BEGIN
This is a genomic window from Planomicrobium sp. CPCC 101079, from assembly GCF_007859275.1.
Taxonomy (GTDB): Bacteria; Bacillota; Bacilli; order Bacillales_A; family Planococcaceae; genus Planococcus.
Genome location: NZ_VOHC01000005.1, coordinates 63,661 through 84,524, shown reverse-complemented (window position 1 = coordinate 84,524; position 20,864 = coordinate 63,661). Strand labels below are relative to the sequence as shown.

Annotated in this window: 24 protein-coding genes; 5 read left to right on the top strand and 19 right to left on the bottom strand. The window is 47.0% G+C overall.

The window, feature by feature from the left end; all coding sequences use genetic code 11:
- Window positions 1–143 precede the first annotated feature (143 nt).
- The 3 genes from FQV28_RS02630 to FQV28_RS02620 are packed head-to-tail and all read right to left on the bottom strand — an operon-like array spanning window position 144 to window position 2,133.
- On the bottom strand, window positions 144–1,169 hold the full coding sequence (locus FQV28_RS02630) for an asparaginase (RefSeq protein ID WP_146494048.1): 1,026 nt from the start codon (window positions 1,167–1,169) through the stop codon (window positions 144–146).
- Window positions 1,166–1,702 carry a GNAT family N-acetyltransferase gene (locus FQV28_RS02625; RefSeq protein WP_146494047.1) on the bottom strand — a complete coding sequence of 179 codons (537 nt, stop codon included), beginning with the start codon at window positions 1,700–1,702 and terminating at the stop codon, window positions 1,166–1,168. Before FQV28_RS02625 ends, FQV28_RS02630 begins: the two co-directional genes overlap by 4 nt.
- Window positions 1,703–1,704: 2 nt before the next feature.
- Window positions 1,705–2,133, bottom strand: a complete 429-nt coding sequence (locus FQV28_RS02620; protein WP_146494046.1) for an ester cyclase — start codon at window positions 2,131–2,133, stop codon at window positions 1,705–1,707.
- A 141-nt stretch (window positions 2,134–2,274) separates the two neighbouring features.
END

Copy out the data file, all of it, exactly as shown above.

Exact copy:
This is a genomic window from Planomicrobium sp. CPCC 101079, from assembly GCF_007859275.1.
Taxonomy (GTDB): Bacteria; Bacillota; Bacilli; order Bacillales_A; family Planococcaceae; genus Planococcus.
Genome location: NZ_VOHC01000005.1, coordinates 63,661 through 84,524, shown reverse-complemented (window position 1 = coordinate 84,524; position 20,864 = coordinate 63,661). Strand labels below are relative to the sequence as shown.

Annotated in this window: 24 protein-coding genes; 5 read left to right on the top strand and 19 right to left on the bottom strand. The window is 47.0% G+C overall.

The window, feature by feature from the left end; all coding sequences use genetic code 11:
- Window positions 1–143 precede the first annotated feature (143 nt).
- The 3 genes from FQV28_RS02630 to FQV28_RS02620 are packed head-to-tail and all read right to left on the bottom strand — an operon-like array spanning window position 144 to window position 2,133.
- On the bottom strand, window positions 144–1,169 hold the full coding sequence (locus FQV28_RS02630) for an asparaginase (RefSeq protein ID WP_146494048.1): 1,026 nt from the start codon (window positions 1,167–1,169) through the stop codon (window positions 144–146).
- Window positions 1,166–1,702 carry a GNAT family N-acetyltransferase gene (locus FQV28_RS02625; RefSeq protein WP_146494047.1) on the bottom strand — a complete coding sequence of 179 codons (537 nt, stop codon included), beginning with the start codon at window positions 1,700–1,702 and terminating at the stop codon, window positions 1,166–1,168. Before FQV28_RS02625 ends, FQV28_RS02630 begins: the two co-directional genes overlap by 4 nt.
- Window positions 1,703–1,704: 2 nt before the next feature.
- Window positions 1,705–2,133, bottom strand: a complete 429-nt coding sequence (locus FQV28_RS02620; protein WP_146494046.1) for an ester cyclase — start codon at window positions 2,131–2,133, stop codon at window positions 1,705–1,707.
- A 141-nt stretch (window positions 2,134–2,274) separates the two neighbouring features.